It’s funny, because I was walking in from the back door of the temple, I was walking “against the flow” of the people for most of my journey through Kiyomizu, and for a temple themed after water (mizu), it was interesting to be against the flow like this. I eventually hit a part of the temple that required some sort of an admission ticket to enter though, so I skipped past that part and joined a crowd headed back to the front of the temple. And here’s a small, general gallery of the busy part of the temple, and then the streets leading away from it, which were very nice (and also packed with students and tourists).
My pre-planned route took me from Kiyomizu Temple to the nearby Yasaka Shrine, about a 15 minute walk away. Both of which were incredibly crowded, not to mention the quaint little streets and parks between them. This was one of the prime tourist areas in Kyoto, after all, with maps showing nearby tourist attractions mounted on signboards here and there. Craving some silence, I went a little bit out of the way, and came across this little scene.
Now that’s a statue! That definitely enticed me in, especially once I found out that this shrine, the Ryōzen Kannon, was dedicated to Kwanyin, the (Chinese) Goddess of Mercy that my parents follows (and I highly respect, even if I don’t completely follow, or know what it means to follow). There was apparently also a Tomb of the Unknown Soldier sort of memorial to World War 2 victims here, although I didn’t actually find it (the link above has pictures, though).
This entrance fee was 300 yen, but came with some incense sticks to make a prayer with at a large prayer bowl on the shrine grounds, and the entire place was not only photo-friendly but also apparently touch-friendly, so I did pay the fee and enter this one.
Among other things, there was a giant ball that you could make a wish upon, then circle it three times with your hand on the ball to make your wish come true, and also a ladder leading up to a passageway inside that giant Buddha with thirteen or fourteen more statues/guardian angels inside. There was a main shrine inside where I got another goshuin from, and a room with artifacts that was marked Buddhists Only — I’m not sure if that was actually monks-only, or if that included Buddhist visitors too, but I didn’t think that I would count for that either way so I did not enter it. Could see most of it from the outside, anyway. There was also a giant slab of stone with the image and impression of the Buddha’s footprints on it, and prior visitors had placed 100 yen coins where some of the toes were, likely as a form of prayer. It was a very neat and serene shrine.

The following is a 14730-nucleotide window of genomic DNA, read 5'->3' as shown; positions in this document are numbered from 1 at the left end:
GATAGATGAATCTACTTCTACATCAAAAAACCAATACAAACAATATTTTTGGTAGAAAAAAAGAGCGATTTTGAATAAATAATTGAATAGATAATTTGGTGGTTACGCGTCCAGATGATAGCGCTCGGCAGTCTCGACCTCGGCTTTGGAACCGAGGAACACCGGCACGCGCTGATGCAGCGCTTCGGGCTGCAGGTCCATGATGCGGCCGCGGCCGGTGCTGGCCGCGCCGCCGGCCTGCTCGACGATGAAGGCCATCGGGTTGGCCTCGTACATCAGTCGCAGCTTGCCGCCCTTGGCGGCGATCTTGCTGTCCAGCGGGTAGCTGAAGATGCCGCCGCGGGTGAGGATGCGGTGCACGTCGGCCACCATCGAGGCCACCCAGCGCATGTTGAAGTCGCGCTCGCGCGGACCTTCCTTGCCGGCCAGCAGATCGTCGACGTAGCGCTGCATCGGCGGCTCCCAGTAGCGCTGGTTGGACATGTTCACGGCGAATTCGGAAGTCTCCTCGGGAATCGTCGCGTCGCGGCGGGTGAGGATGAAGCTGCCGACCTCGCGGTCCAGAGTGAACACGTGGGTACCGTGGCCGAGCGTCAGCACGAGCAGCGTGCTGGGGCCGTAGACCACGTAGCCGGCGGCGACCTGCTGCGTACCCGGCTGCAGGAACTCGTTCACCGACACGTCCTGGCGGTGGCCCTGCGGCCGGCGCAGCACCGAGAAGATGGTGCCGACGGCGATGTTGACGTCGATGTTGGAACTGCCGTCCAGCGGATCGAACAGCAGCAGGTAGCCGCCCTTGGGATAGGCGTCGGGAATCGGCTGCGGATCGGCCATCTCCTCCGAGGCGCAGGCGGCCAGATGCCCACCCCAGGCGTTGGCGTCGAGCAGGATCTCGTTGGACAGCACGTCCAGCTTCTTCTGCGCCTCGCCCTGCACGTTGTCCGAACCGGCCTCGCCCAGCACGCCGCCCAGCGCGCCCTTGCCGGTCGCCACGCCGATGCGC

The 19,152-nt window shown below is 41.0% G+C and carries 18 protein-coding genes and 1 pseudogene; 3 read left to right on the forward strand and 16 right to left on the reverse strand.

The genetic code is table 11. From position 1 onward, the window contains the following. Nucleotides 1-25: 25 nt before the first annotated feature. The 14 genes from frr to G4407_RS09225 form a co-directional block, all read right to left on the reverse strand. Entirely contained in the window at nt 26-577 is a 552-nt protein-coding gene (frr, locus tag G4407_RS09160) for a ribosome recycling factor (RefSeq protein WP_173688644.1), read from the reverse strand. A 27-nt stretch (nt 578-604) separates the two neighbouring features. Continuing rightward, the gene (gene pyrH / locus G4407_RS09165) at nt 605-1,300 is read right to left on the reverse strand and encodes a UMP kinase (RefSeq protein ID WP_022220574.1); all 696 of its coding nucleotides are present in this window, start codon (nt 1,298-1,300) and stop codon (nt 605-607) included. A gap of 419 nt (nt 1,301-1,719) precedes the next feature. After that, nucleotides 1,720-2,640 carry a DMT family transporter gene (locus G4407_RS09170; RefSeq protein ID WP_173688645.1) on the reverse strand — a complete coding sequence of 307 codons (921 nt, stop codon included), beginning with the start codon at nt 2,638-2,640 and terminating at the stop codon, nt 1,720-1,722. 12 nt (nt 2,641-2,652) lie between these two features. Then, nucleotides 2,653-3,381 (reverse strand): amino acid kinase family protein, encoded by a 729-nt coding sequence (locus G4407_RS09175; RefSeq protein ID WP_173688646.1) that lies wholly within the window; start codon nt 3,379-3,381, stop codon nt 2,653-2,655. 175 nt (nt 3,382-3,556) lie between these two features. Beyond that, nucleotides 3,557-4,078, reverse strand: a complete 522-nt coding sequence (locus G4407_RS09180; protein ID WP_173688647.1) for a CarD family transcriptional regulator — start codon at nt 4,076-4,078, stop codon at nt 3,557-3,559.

My last shrine/temple (I’m still not fully aware of the difference) of the day was Yasaka Shrine, and this was a significant shrine because it’s where the lucky protection charm on my bag, which my sister had gotten for me when she returned to Edmonton from Japan a couple years ago, was from. Apparently these are supposed to be renewed once a year or so, with the old one brought back to the temple to be discarded and replaced with a new one (in exchange for some $$ of course). I did not believe in getting rid of the old charm though, but I certainly did go there with the intention of getting a new charm. And a goshuin.
But first, there was a park I had to cross, and a bridge leading over a pond where a nice heron was posing on a rock for the grateful onlookers to snap pictures of it (or snap pictures of people snapping pictures of it).
I then arrived at the shrine, which was a large, open-air area with three long lines of worshippers leading to what I can only call a really long money trough of an altar. This was a significant waypoint on my journey, however, so I joined the line and made a donation and wish, ringing the bell and rope to summon the kami before bowing and clapping.
There was also a large stage area, similar to what I had seen in Fushimi Inari, and a couple of buildings on the side of the temple grounds — I found one window with an attendant to get my goshuin at, and another to buy the protective charms from. I found the exact same pink styled one that I had already, but I opted for a green one this time to differentiate it. I then attached both to my main travel bag later that night.